Congressional leaders reach a tentative deal to avoid government shutdown. But Ukraine aid stalls

Under the new plan, Congress would temporarily fund one set of federal agencies through March 8 and another set through March 22

US Speaker of the House Mike Johnson
US Speaker of the House Mike Johnson walks out of the West Wing following a meeting with US president at the White House in Washington, DC, USA, 27 February 2024.MICHAEL REYNOLDS (EFE)
Washington DC -

Congressional leaders announced Wednesday they have reached a tentative agreement to prevent a government shutdown for now, days before an end-of-the-week deadline that risked shuttering some federal operations.

Under the new plan, Congress would temporarily fund one set of federal agencies through March 8 and another set through March 22. In the meantime, Congress would intend to pass packages of legislation to fund the government for the remainder of the budget year.

But there was no immediate plan to approve the $95 billion emergency national security funds for Ukraine, Israel and other allies.

The House and Senate will now need to vote and approve the deal with its temporary funds ahead of Friday’s deadline when some federal monies run out.

“We are in agreement that Congress must work in a bipartisan manner to fund our government,” said the joint statement from Speaker Mike Johnson, Senate Majority Leader Chuck Schumer, Senate Republican Leader Mitch McConnell and House Democratic Leader Hakeem Jeffries, along with the Appropriation Committee leaders.

The deal comes together as negotiators in Congress have been working furiously to finish up a federal spending plan and Washington joined Ukraine and other American allies around the world in watching and waiting for Johnson’s next move.

The new Republican leader is facing the test of his career trying to keep the U.S. government open by Friday’s midnight deadline for several federal departments. At the same time, emergency funding for Ukraine, Israel and Indo-Pacific allies remains stubbornly stalled. President Joe Biden convened leaders Tuesday in hopes of pushing them toward a deal.

“We are very close to getting it done,” Schumer, D-N.Y., said as he opened his side of the Capitol on Wednesday.

Congress is in what has become a familiar cycle of threatened shutdowns and disruptions as Johnson’s hard-right Republicans in his GOP majority strive for steeper spending reductions than Democrats and even some other Republicans are willing to accept. This would be the fourth short-term funding extension in about a five-month span.

While Johnson, R-La., inherited a difficult dynamic, it will only be compounded when his majority shrinks further Wednesday when Democrat Tom Suozzi of New York is sworn in after the special election to replace ousted GOP Rep. George Santos. The House is split 213-219, leaving Johnson no room for dissent.

Congressional leaders said they reached an agreement on six bills that will adhere to spending levels previously agreed to last year.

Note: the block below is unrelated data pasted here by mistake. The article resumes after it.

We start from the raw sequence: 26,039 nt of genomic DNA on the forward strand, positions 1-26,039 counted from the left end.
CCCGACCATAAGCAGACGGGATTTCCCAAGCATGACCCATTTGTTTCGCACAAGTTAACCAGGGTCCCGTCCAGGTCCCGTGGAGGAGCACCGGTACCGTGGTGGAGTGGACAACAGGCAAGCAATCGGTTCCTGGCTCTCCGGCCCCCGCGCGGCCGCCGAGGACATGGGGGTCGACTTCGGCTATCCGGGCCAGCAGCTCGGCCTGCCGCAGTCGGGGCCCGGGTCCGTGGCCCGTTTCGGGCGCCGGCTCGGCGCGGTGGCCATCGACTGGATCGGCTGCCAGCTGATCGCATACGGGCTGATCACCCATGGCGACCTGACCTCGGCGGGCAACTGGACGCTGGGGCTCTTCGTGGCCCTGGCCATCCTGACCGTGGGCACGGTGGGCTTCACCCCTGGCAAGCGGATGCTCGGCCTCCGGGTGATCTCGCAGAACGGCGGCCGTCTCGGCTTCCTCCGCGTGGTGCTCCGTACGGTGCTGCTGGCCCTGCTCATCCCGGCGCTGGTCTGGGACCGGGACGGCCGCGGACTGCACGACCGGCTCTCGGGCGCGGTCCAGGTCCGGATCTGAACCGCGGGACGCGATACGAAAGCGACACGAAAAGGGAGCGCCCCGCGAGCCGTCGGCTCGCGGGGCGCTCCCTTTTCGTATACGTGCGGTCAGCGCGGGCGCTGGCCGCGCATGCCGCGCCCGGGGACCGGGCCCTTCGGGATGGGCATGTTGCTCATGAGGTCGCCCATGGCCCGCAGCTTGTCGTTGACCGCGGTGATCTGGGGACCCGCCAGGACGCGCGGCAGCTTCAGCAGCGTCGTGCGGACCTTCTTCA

Those bills involve Veterans Affairs and departments of Agriculture, Transportation, Interior and others and will be voted on and enacted before March 8.

The remaining six bills for the Pentagon, Homeland Security, Health and Human Services and the State Department still need to be finalized, voted on and enacted before March 22.

Leaders also said that a short-term extension would be voted on this week so that funding would continue for agencies while lawmakers worked to draft the text incorporating the agreement. Lawmakers would be given 72 hours to review it, as needed under House rules.

If the deal and the subsequent bills are approved, it would keep the federal government funded until the end of the budget year, on Sept. 30, and avoid more short-term measures.

Top military officials said at a Pentagon briefing that the delay in passing a 2024 budget has affected the military as it has responded to crises over the past several months without additional new money to do so.

“If we have a much longer CR and we don’t have the supplemental, I think, then we have some very significant costs that we’re going to have to overcome,” said Gabe Camarillo, the Army undersecretary.

Meanwhile, Western allies are keeping close tabs on Johnson to see whether he will consider Biden’s request for $95 billion in emergency funds for Ukraine and the overseas national security needs.

The Senate overwhelmingly approved the $95 billion supplemental request earlier this month that includes $60 billion for Ukraine as its military runs short of munitions to fight Russian President Vladimir Putin. About half the Ukraine money would boost U.S. defense manufacturing as part of the war effort.

Biden hosted Schumer, House Minority Leader Hakeem Jeffries, D-N.Y., and Senate Minority Leader Mitch McConnell, R-Ky., in the Oval Office along with Johnson and Vice President Kamala Harris.

The meeting was something of a pile-on as Johnson, who has endorsed Donald Trump in the Republican presidential race, was the only leader reluctant to help Ukraine. Biden pulled Johnson aside for a private conversation.

Biden told the lawmakers, “It’s Congress’ responsibility to fund the government.”

Without funding thousands of government employees could be furloughed and federal government offices and services temporarily shuttered or unavailable.

Biden warned that a government shutdown would damage the economy “significantly. We need a bipartisan solution,” he told them.

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